Be Fit For Life

with Ellen Cohen-Kaplan

You do NOT have to act like the biggest loser!

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This week, the experience of contestants on the reality show “The Biggest Loser”  made headlines, with the ultimate conclusion being that when people lose weight, they are doomed to regain most of it back. The reason given was that their body metabolism slows down to adjust to the decrease in caloric intake, ultimately causing them to gain back their weight even when they consume the recommended amount of calories that should result in maintaining their weight loss. The article is misleading on many fronts.

The study tracked the lives of contestants before, during and after appearing on the show, as well as participants who were willing to be re-measured six years later. The study discovered that those contestants experienced a considerable drop in their metabolic rate, which the study’s authors speculated could have contributed to regaining a substantial percentage of their weight. On average, those participants gained back more than two-thirds of the pounds they lost on the program’s arduous diet and exercise regimen.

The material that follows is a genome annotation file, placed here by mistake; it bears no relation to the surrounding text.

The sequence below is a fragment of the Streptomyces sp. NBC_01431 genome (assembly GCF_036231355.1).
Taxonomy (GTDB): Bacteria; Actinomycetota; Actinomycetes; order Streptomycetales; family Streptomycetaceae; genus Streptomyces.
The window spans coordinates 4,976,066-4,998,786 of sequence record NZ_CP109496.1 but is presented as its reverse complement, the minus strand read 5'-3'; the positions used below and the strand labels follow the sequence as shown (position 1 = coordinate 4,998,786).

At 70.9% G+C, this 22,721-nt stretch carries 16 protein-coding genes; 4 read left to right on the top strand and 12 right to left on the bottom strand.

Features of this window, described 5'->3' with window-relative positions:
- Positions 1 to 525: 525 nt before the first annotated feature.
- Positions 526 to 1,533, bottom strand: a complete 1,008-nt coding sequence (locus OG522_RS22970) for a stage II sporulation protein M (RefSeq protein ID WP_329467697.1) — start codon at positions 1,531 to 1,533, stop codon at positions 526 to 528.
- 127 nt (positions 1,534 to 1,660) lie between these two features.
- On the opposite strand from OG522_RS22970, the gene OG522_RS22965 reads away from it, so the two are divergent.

The coverage of this story is important because it shows us just how harmful it can be to lose massive amounts of weight unnaturally and quickly with extreme regimens. (Contestants had to perform around 7 hours of exercise a day (that even makes me cringe!) But the study does not cover, and therefore says nothing about, how metabolism responds to reasonable weight loss that is achieved by reasonable means.

Susan Roberts, PhD, who is a scientist and professor of nutrition at Tufts and author of the iDiet, runs the Energy Metabolism Lab at Tufts University Friedman School of Nutrition Science and Policy. They have published two more expansive studies that show almost no negative effect of weight loss on metabolism, beyond that we would expect to result from weight loss alone. In one of the studies, participants lost 11% of their body weight and kept it off for two years (the length of the study). They also experienced a drop in metabolic rate of just 5% and a reduction in total calorie requirements of just 7%. Once again, this looks at reasonable weight loss undertaken over a manageable amount of time.